The hands rose and spread out as tree branches,thus becoming one with nature. Artist Shantanu Bankar’s poster for Treepublic Foundation’s World Theatre Day on March 27 was a result of serious brainstorming. Bankar,who volunteers with the foundation,says,We all usually sit together and figure out the root cause of any problem at hand. That is what we then depict in the posters.
In an e-mail inbox full of spam messages,subscriptions and forwards,there are gems exhorting us to sign petitions,look at the newest posters,donate or participate in the latest charitable programme. The words around these appeals dim against that one central picture or graphic. Without employing many letters,they tell you exactly what the mail is about. NGOs and organisations working for social causes have,for years,employed visual aids to communicate their beliefs. These posters,logos and photographs have some of the most effective and creative language buried in them,brief but direct,abstract but still easily relatable.
How would you visually capture the need of expression among the underprivileged women around us? “We used a photograph that showed a woman’s hand reflecting in a run down mirror. It spoke a lot about her need to reflect and also the restriction on her expression. We wanted to make a poster that would touch human emotions rather than being an abstract piece,” recalls Keith D’Silva. The head of corporate communications at a Pune firm is an occasional volunteer with Open Space and has produced posters for three of their events. “Like in the corporate sphere,visibility and brand promotion is the key. You need to stand out among the clutter. I believe in keeping the photo as the focus,like two-thirds of the poster,and keeping the text as little as possible,just enough to make people look at it and enquire about it later,” D’Silva says.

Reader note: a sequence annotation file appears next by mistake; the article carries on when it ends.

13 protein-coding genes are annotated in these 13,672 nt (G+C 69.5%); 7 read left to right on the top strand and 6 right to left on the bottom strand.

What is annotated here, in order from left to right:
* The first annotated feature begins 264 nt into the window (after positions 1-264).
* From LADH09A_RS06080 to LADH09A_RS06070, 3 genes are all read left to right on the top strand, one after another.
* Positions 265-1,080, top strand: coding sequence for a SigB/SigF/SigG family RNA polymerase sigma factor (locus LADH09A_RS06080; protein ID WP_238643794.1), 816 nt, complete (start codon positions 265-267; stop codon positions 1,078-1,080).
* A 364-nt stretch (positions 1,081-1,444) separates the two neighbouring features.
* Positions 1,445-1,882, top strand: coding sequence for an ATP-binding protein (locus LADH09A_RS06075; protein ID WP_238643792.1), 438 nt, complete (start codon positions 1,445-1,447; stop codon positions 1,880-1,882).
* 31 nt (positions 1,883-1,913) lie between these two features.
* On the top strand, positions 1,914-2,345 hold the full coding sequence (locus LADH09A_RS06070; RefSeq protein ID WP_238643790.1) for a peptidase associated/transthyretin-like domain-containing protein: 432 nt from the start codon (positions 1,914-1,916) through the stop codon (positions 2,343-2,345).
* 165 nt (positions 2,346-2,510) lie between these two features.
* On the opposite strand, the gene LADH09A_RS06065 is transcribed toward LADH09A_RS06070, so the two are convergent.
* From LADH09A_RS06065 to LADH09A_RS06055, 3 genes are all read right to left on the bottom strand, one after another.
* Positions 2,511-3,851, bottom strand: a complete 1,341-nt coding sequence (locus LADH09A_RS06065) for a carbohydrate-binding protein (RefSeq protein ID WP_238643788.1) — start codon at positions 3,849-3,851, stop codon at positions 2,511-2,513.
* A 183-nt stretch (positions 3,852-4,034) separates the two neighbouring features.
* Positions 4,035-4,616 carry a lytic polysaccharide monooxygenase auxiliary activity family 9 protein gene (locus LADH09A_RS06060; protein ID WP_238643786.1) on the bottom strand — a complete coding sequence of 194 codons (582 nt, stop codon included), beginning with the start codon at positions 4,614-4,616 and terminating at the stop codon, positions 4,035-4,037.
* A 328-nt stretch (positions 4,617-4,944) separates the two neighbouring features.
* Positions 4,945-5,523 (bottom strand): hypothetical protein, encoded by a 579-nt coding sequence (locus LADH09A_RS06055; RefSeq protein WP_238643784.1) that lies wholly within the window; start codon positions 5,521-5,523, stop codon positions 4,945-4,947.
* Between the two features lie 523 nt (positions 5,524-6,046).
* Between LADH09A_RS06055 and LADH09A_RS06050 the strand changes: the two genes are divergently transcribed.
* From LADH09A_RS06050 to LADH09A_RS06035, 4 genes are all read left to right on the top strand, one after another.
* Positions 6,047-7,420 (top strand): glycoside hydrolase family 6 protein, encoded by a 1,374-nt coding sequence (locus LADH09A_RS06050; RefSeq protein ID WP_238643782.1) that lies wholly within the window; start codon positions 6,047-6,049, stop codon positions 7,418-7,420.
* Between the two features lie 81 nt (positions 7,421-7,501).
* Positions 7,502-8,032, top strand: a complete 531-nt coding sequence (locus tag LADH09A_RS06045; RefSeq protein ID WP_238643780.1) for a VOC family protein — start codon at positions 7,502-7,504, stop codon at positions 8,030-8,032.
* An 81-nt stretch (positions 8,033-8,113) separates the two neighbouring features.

Most NGOs understand the importance of having calendars,charts,posters and greeting cards in their PR repertoire. They ensure name recall like no sermons can. “We spend a substantial amount of time on such means of communication. Last year,during an event in the aid of matrimonials for the HIV positive,we had a poster asking people – ‘Can you recognise who has HIV?’. We know we have succeeded if people get even one fact of the disease and its stigma right,” says Shirish Doshi,campaigning in-charge of Deep Griha Society and Wake Up Pune initiatives.
Commercial artist Poonam Majgaonkar feels that these posters needn’t just be warnings of impending doom. “I remember seeing a hoarding that showed buds growing out of the trunk of a tree that had been cut. The poster asked if this was the “end or the beginning?” I believe visuals can encourage a lot of positive thought too,” says Majgaonkar,who created the logo for the NGO Protecterra.
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